Toronto FC: The best team in Canada, but not Canada's team
Canadian players not getting enough opportunity in-game to hone skills
Just in time for the sesquicentennial, a great Canadian moment.
The team, whose supporters changed the fan culture in Major League Soccer, finally gave their long-suffering faithful a reason to make some noise.
Only in Canada, perhaps only in Toronto, would over 36,000 willing souls brave sub-zero temperatures to watch a soccer match and therefore be able to say: "I was there".
I'm a fan. I've been one since childhood. It's the game I grew up with. It's the game I will always love.
Because I'm a fan, I'm thrilled a Canadian team reached the MLS Cup. I'm ecstatic there wasn't an empty seat in the house. I shouldn't care who was and who wasn't on the field. Surely the result is all that really matters.
Except I do care. I care deeply about the fact that this proud Canadian team is short on Canadians.
Very short indeed. Only briefly was there more than one Canadian on the field. Jonathan Osorio started the game only to be replaced by Will Johnson late in the second half. Striker Tosaint Ricketts had to wait until midway through extra time for his opportunity.
This is a team built by Americans, for Americans. There were eight of them in the TFC starting lineup, including captain Michael Bradley. They were selected by an American coach who reports to an American GM who, in turn, takes his cues from an American president.
Don't get me wrong. I have always believed a job in any walk of life should go to the best candidate regardless of age or gender or nationality. It should be no different in professional soccer and it is tough to argue with a team that came within the width of a crossbar of winning all the marbles.
MLS breeds American development
But let's not forget why Major League Soccer exists in the first place. It was created as a condition of the USA hosting the 1994 World Cup. It was set up to develop American players and promote the professional game in the United States.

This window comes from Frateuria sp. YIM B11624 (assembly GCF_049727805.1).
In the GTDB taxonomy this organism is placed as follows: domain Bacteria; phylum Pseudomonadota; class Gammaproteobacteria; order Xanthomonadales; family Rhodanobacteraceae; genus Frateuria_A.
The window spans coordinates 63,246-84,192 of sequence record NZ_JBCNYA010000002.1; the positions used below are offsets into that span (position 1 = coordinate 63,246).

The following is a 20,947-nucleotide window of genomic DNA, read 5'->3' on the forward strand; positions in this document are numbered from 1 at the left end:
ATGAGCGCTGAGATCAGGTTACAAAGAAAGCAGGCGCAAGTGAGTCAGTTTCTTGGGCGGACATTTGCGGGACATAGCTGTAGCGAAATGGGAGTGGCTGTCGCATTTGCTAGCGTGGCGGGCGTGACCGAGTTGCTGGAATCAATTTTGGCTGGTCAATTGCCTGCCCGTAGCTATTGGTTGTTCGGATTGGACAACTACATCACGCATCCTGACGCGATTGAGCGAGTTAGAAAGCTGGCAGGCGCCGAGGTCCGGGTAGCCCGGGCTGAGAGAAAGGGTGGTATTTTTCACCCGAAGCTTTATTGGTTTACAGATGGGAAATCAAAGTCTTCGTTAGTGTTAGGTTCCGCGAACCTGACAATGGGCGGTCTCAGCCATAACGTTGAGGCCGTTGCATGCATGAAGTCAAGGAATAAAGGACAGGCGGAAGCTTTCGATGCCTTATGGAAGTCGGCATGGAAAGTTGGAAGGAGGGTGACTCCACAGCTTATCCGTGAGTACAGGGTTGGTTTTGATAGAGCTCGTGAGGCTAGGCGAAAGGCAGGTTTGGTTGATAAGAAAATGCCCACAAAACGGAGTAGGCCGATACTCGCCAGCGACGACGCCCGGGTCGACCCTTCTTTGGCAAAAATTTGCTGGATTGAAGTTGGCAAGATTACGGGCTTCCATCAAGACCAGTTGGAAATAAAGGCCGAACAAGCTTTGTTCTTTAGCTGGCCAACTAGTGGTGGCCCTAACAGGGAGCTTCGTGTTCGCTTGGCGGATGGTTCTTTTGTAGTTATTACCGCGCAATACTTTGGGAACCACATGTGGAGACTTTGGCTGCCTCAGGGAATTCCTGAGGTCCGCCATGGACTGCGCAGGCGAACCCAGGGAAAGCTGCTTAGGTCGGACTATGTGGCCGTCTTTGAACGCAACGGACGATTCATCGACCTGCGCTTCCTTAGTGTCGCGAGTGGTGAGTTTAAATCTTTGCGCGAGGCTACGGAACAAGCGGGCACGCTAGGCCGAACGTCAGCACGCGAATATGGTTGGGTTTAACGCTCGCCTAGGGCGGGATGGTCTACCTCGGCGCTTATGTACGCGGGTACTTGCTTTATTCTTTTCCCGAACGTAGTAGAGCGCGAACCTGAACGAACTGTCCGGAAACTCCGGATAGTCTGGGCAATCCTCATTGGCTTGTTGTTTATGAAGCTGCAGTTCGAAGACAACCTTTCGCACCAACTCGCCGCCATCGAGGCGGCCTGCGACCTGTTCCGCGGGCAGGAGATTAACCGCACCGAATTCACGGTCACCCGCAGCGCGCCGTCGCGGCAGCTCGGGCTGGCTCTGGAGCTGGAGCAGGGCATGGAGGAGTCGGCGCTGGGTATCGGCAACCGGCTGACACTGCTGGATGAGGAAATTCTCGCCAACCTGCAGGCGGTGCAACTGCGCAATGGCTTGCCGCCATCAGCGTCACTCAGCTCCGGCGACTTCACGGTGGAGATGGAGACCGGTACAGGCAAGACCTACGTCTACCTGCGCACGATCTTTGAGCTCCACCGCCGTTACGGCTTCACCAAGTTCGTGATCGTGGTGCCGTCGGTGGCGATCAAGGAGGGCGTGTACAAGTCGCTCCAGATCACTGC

Developing homegrown players and giving them a place to play inevitably deepens the talent pool and aids the progress of the international team. It is no coincidence Team USA has qualified for every World Cup since the inception of MLS and in three of the last four tournaments has advanced beyond the group stages.
So where are the Canadians? As a matter of fact there are nine of them on TFC's current roster. There are seven more on the Montreal Impact squad. Yet just two Canadians – Will Johnson and Patrice Bernier – made the starting lineups for the Eastern Conference decider between the two clubs at the end of November.
The stats don't lie. The plain fact is that the majority of Canadians who play for Canadian franchises are not being given sufficient opportunity to hone their skills. Young professionals in particular need competitive minutes to build up their experience, something impossible to replicate on a training field.
The long-term effects are clear for all to see. The Canadian talent pool remains ominously shallow and the Canadian team is as far away from qualifying for a World Cup as it has ever been.
Unless or until there is a fully professional league in Canada, this country will continue to ride on the coattails of Major League Soccer and ultimately fail to produce talent in sufficient numbers to rise above international obscurity.
Commiserations Toronto. So tantalizingly near and yet so heartbreakingly far. 2016 was a heck of a ride and after 10 years your club has finally earned the respect it craved. The MLS Cup came this close to staying in Canada but make no mistake; this is not Canada's team.
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